About Me

My photo
Since retiring from the process of using my various educational accomplishments and work experiences for the vulgar process of earning money, I have been devoting some time and effort to interesting concepts in teaching medieval history through new technology. Unfortunately, the new technology keeps developing faster than the projects can be completed, but the modern web does allow things to be updated. Apart from that, I am a grandmother of four and donkey owner trying to combine modern technology with living a simple life like we did in the olden days. Yes, that is an old photo. Look at the computer. I've aged better than it has.

Wednesday, August 25, 2010

What's It All About?

If anybody out there is interested in the history and background to this project, there is an article in which I discuss it in the latest edition of the online journal The Heroic Age. That then links to an earlier article about the travails of my various medieval projects in this age of rapidly changing technology. (And no, I didn't have anything to do with the page design of this website!) It is wonderful to be able to do amazing things on the web. However, when your first computer used a cassette tape to save and load a couple of kilobytes of data and had a lurid green screen with monochrome graphics, there is an awful lot of material sitting as printouts in multiple little bottom drawers waiting for a complete overhaul before it can again see the light of day. Wonderful enigma, isn't it? Computers are this great aid to productivity, but steadily destroy their own products with obsolescence. We live in interesting times.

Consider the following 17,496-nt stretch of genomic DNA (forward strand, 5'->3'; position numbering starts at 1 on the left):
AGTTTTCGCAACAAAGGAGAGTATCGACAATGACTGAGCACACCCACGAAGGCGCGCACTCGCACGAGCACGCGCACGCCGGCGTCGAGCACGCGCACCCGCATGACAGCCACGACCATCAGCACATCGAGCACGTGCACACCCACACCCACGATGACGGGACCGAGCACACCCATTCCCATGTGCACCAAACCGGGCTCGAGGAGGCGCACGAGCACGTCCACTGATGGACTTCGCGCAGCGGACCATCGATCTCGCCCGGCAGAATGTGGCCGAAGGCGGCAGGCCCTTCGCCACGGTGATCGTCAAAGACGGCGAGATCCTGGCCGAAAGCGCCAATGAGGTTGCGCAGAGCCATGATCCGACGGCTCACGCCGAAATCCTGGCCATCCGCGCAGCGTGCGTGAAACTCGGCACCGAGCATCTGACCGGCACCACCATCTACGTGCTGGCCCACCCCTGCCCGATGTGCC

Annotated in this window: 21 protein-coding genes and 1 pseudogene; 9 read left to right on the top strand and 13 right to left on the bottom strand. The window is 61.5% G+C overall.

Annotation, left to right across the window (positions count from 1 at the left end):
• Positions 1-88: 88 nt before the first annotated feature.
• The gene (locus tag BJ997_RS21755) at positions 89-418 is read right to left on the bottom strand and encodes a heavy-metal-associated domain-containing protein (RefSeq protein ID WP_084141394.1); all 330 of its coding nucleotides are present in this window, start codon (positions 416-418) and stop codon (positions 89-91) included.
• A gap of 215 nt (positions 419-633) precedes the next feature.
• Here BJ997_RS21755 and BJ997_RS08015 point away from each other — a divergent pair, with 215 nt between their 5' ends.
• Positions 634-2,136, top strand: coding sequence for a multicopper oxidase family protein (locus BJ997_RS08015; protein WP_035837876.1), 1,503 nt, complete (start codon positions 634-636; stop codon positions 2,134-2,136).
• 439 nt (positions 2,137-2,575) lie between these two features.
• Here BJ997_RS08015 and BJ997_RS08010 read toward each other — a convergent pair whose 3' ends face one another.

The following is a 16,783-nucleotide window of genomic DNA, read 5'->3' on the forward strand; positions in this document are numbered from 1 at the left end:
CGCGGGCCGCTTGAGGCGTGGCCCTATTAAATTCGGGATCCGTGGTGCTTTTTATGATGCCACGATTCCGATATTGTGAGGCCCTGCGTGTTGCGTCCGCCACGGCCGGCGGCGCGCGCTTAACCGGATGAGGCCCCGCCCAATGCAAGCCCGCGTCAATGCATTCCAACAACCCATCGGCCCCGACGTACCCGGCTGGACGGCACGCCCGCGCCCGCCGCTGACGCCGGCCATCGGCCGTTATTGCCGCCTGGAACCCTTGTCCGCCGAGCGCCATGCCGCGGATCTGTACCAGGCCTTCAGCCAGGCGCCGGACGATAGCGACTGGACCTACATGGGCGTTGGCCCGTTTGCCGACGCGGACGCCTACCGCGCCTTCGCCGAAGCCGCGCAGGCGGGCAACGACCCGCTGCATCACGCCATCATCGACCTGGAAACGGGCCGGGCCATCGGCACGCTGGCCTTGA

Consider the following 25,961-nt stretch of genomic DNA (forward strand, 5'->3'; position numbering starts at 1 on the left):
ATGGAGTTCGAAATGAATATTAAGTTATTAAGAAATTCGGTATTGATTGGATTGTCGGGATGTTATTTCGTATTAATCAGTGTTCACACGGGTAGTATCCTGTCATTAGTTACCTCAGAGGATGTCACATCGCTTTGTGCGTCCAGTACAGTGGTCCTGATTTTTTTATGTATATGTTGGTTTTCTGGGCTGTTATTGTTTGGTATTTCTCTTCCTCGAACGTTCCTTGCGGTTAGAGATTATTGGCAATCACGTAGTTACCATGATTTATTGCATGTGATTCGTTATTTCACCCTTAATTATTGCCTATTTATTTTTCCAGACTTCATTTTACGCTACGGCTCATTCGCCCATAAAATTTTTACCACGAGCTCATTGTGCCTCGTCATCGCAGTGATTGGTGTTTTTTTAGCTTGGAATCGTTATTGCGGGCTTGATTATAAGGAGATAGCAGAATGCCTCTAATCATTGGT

Tuesday, August 17, 2010

1066 and All That

One thing leads to another. Having added a section on Special English Letters, I thought I had better put in an example that uses a few of them. There is now a script sample and paleography exercise for a set of manumissions of serfs from the 12th century. The only trouble is, it is in Old English, and I am totally pig ignorant about Old English.
As it is a pretty famous example, I thought it was bound to have been published in translation, but two major sources of published Anglo-Saxon documents that I consulted didn't have it because it dates from after the Norman Conquest. So there is no translation on the website, although the general sense of it can be muddled out, and you will just have to approach it as a letter reading exercise unless I find the Rosetta Stone for it somewhere. (Any suggestions gratefully received.)
Meanwhile, there is just something to ponder there about how we divide history into little chronological boxes and ascribe drastic points of change to the timeline. Yes, the Norman Conquest was a drastic point of change, but Anglo-Saxon language, writing and culture didn't just go POOF! off the map when Harold got that pesky little arrow in his eye. Just like the ancient Britons didn't all get massacred or go and hide in Wales centuries before. Sometimes I think the structures we build to help order our thoughts develop a life of their own. Then we trot off to conferences and seminars to debate the structures, rather than trying to understand the realities of life.

Wednesday, August 04, 2010

Special English Characters


In the process of filling up those little holes I keep finding, the History of Alphabet Letters section now has a subsection on Special English Letters. Might just be useful for people puzzling over those medieval ancestral wills that they have downloaded from the National Archives, hoping that some ancestor of theirs inherited a gilt saddle from John of Gaunt or suchlike.

Monday, August 02, 2010

Gothic Book Hands


The most recent addition to Medieval Writing is The History of Gothic Book Hands. Not exactly the most original of topics, and probably to be found in more detail in every paleography book ever written, but I guess it should be there. In fact, it should have been there a long time ago, and now it is. In the course of preparing that I kept finding lots of other things that should be there, so I guess I will have to get to work.